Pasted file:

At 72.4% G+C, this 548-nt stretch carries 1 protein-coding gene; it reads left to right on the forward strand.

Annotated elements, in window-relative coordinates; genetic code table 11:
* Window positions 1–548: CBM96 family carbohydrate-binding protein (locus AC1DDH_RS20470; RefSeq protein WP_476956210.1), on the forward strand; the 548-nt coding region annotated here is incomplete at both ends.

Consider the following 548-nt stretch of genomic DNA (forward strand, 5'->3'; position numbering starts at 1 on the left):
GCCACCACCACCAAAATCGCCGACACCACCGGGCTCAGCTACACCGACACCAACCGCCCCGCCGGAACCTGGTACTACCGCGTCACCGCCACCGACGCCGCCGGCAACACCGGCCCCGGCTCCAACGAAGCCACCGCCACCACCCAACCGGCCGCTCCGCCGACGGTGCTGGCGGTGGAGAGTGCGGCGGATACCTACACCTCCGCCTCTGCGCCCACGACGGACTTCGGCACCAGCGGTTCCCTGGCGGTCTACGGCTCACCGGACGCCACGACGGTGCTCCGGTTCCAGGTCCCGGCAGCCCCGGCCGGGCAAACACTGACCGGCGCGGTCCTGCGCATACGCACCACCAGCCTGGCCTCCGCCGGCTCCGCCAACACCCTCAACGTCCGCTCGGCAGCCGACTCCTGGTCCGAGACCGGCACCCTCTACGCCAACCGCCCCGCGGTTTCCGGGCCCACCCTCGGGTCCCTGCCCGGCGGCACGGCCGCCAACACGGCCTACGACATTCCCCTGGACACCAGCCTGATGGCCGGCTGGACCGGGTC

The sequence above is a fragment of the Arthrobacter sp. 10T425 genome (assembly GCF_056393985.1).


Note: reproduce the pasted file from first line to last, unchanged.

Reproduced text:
At 72.4% G+C, this 548-nt stretch carries 1 protein-coding gene; it reads left to right on the forward strand.

Annotated elements, in window-relative coordinates; genetic code table 11:
* Window positions 1–548: CBM96 family carbohydrate-binding protein (locus AC1DDH_RS20470; RefSeq protein WP_476956210.1), on the forward strand; the 548-nt coding region annotated here is incomplete at both ends.

Consider the following 548-nt stretch of genomic DNA (forward strand, 5'->3'; position numbering starts at 1 on the left):
GCCACCACCACCAAAATCGCCGACACCACCGGGCTCAGCTACACCGACACCAACCGCCCCGCCGGAACCTGGTACTACCGCGTCACCGCCACCGACGCCGCCGGCAACACCGGCCCCGGCTCCAACGAAGCCACCGCCACCACCCAACCGGCCGCTCCGCCGACGGTGCTGGCGGTGGAGAGTGCGGCGGATACCTACACCTCCGCCTCTGCGCCCACGACGGACTTCGGCACCAGCGGTTCCCTGGCGGTCTACGGCTCACCGGACGCCACGACGGTGCTCCGGTTCCAGGTCCCGGCAGCCCCGGCCGGGCAAACACTGACCGGCGCGGTCCTGCGCATACGCACCACCAGCCTGGCCTCCGCCGGCTCCGCCAACACCCTCAACGTCCGCTCGGCAGCCGACTCCTGGTCCGAGACCGGCACCCTCTACGCCAACCGCCCCGCGGTTTCCGGGCCCACCCTCGGGTCCCTGCCCGGCGGCACGGCCGCCAACACGGCCTACGACATTCCCCTGGACACCAGCCTGATGGCCGGCTGGACCGGGTC

The sequence above is a fragment of the Arthrobacter sp. 10T425 genome (assembly GCF_056393985.1).